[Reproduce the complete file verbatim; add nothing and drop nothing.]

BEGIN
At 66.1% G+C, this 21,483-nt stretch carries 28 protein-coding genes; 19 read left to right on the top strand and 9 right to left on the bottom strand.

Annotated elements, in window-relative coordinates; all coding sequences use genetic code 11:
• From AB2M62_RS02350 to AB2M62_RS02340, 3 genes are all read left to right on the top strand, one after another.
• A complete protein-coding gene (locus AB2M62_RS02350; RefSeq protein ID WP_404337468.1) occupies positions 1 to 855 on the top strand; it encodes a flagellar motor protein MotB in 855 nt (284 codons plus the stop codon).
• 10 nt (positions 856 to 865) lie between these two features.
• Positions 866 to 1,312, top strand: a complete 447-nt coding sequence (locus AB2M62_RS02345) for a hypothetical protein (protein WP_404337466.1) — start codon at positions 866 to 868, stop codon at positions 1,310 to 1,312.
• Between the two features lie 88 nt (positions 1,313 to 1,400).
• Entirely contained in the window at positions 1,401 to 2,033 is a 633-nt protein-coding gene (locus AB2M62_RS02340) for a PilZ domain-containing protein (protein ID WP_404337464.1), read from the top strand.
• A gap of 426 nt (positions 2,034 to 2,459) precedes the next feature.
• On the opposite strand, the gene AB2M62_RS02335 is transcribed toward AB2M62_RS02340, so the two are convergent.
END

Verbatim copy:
At 66.1% G+C, this 21,483-nt stretch carries 28 protein-coding genes; 19 read left to right on the top strand and 9 right to left on the bottom strand.

Annotated elements, in window-relative coordinates; all coding sequences use genetic code 11:
• From AB2M62_RS02350 to AB2M62_RS02340, 3 genes are all read left to right on the top strand, one after another.
• A complete protein-coding gene (locus AB2M62_RS02350; RefSeq protein ID WP_404337468.1) occupies positions 1 to 855 on the top strand; it encodes a flagellar motor protein MotB in 855 nt (284 codons plus the stop codon).
• 10 nt (positions 856 to 865) lie between these two features.
• Positions 866 to 1,312, top strand: a complete 447-nt coding sequence (locus AB2M62_RS02345) for a hypothetical protein (protein WP_404337466.1) — start codon at positions 866 to 868, stop codon at positions 1,310 to 1,312.
• Between the two features lie 88 nt (positions 1,313 to 1,400).
• Entirely contained in the window at positions 1,401 to 2,033 is a 633-nt protein-coding gene (locus AB2M62_RS02340) for a PilZ domain-containing protein (protein ID WP_404337464.1), read from the top strand.
• A gap of 426 nt (positions 2,034 to 2,459) precedes the next feature.
• On the opposite strand, the gene AB2M62_RS02335 is transcribed toward AB2M62_RS02340, so the two are convergent.